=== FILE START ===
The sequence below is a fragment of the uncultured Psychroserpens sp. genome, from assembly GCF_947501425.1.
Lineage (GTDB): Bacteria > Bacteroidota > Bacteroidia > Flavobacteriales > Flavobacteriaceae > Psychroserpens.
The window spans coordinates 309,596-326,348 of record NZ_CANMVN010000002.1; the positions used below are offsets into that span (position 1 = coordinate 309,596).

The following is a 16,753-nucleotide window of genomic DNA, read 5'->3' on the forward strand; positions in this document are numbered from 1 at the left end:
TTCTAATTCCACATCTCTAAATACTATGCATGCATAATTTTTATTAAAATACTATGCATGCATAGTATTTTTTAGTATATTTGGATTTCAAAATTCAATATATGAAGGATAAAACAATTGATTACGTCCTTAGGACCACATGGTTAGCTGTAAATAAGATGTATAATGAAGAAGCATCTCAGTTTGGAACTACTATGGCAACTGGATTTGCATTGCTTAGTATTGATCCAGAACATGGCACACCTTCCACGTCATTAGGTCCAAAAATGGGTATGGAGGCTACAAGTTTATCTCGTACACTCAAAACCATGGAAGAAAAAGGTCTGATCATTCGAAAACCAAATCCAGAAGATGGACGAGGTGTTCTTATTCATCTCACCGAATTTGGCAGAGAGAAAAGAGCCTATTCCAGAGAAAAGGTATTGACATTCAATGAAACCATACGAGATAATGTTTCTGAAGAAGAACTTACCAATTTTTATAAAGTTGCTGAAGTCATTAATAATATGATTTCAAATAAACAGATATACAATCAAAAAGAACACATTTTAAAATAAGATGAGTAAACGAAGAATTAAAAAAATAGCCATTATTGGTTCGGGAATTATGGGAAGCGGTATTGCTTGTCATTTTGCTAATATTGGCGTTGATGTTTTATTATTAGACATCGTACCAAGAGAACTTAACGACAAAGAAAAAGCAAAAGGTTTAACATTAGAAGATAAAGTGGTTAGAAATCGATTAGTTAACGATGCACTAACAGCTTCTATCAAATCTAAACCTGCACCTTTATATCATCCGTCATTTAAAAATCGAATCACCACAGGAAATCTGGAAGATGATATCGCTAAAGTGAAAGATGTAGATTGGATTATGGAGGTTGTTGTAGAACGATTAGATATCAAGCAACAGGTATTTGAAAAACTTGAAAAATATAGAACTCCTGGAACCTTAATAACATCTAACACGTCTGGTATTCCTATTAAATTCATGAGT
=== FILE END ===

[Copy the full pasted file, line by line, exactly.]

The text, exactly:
The sequence below is a fragment of the uncultured Psychroserpens sp. genome, from assembly GCF_947501425.1.
Lineage (GTDB): Bacteria > Bacteroidota > Bacteroidia > Flavobacteriales > Flavobacteriaceae > Psychroserpens.
The window spans coordinates 309,596-326,348 of record NZ_CANMVN010000002.1; the positions used below are offsets into that span (position 1 = coordinate 309,596).

The following is a 16,753-nucleotide window of genomic DNA, read 5'->3' on the forward strand; positions in this document are numbered from 1 at the left end:
TTCTAATTCCACATCTCTAAATACTATGCATGCATAATTTTTATTAAAATACTATGCATGCATAGTATTTTTTAGTATATTTGGATTTCAAAATTCAATATATGAAGGATAAAACAATTGATTACGTCCTTAGGACCACATGGTTAGCTGTAAATAAGATGTATAATGAAGAAGCATCTCAGTTTGGAACTACTATGGCAACTGGATTTGCATTGCTTAGTATTGATCCAGAACATGGCACACCTTCCACGTCATTAGGTCCAAAAATGGGTATGGAGGCTACAAGTTTATCTCGTACACTCAAAACCATGGAAGAAAAAGGTCTGATCATTCGAAAACCAAATCCAGAAGATGGACGAGGTGTTCTTATTCATCTCACCGAATTTGGCAGAGAGAAAAGAGCCTATTCCAGAGAAAAGGTATTGACATTCAATGAAACCATACGAGATAATGTTTCTGAAGAAGAACTTACCAATTTTTATAAAGTTGCTGAAGTCATTAATAATATGATTTCAAATAAACAGATATACAATCAAAAAGAACACATTTTAAAATAAGATGAGTAAACGAAGAATTAAAAAAATAGCCATTATTGGTTCGGGAATTATGGGAAGCGGTATTGCTTGTCATTTTGCTAATATTGGCGTTGATGTTTTATTATTAGACATCGTACCAAGAGAACTTAACGACAAAGAAAAAGCAAAAGGTTTAACATTAGAAGATAAAGTGGTTAGAAATCGATTAGTTAACGATGCACTAACAGCTTCTATCAAATCTAAACCTGCACCTTTATATCATCCGTCATTTAAAAATCGAATCACCACAGGAAATCTGGAAGATGATATCGCTAAAGTGAAAGATGTAGATTGGATTATGGAGGTTGTTGTAGAACGATTAGATATCAAGCAACAGGTATTTGAAAAACTTGAAAAATATAGAACTCCTGGAACCTTAATAACATCTAACACGTCTGGTATTCCTATTAAATTCATGAGT